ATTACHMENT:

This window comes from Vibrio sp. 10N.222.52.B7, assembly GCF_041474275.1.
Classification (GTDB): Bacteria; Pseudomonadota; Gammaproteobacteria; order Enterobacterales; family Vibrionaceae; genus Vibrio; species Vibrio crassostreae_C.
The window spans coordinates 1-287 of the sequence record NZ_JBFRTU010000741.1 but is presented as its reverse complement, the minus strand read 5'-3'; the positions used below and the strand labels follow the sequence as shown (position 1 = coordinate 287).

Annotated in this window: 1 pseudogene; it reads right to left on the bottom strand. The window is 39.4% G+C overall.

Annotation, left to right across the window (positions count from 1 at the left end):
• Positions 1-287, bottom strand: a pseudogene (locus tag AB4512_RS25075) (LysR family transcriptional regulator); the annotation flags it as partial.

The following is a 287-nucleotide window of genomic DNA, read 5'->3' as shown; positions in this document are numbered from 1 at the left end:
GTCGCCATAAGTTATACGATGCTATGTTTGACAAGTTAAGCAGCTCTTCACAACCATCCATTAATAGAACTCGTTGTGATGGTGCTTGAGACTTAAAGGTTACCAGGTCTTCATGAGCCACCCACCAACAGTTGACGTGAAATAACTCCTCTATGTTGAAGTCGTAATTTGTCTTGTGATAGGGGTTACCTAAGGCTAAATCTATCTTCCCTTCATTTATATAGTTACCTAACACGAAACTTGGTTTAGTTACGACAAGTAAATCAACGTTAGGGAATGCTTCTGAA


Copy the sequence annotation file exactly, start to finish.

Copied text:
This window comes from Vibrio sp. 10N.222.52.B7, assembly GCF_041474275.1.
Classification (GTDB): Bacteria; Pseudomonadota; Gammaproteobacteria; order Enterobacterales; family Vibrionaceae; genus Vibrio; species Vibrio crassostreae_C.
The window spans coordinates 1-287 of the sequence record NZ_JBFRTU010000741.1 but is presented as its reverse complement, the minus strand read 5'-3'; the positions used below and the strand labels follow the sequence as shown (position 1 = coordinate 287).

Annotated in this window: 1 pseudogene; it reads right to left on the bottom strand. The window is 39.4% G+C overall.

Annotation, left to right across the window (positions count from 1 at the left end):
• Positions 1-287, bottom strand: a pseudogene (locus tag AB4512_RS25075) (LysR family transcriptional regulator); the annotation flags it as partial.

The following is a 287-nucleotide window of genomic DNA, read 5'->3' as shown; positions in this document are numbered from 1 at the left end:
GTCGCCATAAGTTATACGATGCTATGTTTGACAAGTTAAGCAGCTCTTCACAACCATCCATTAATAGAACTCGTTGTGATGGTGCTTGAGACTTAAAGGTTACCAGGTCTTCATGAGCCACCCACCAACAGTTGACGTGAAATAACTCCTCTATGTTGAAGTCGTAATTTGTCTTGTGATAGGGGTTACCTAAGGCTAAATCTATCTTCCCTTCATTTATATAGTTACCTAACACGAAACTTGGTTTAGTTACGACAAGTAAATCAACGTTAGGGAATGCTTCTGAA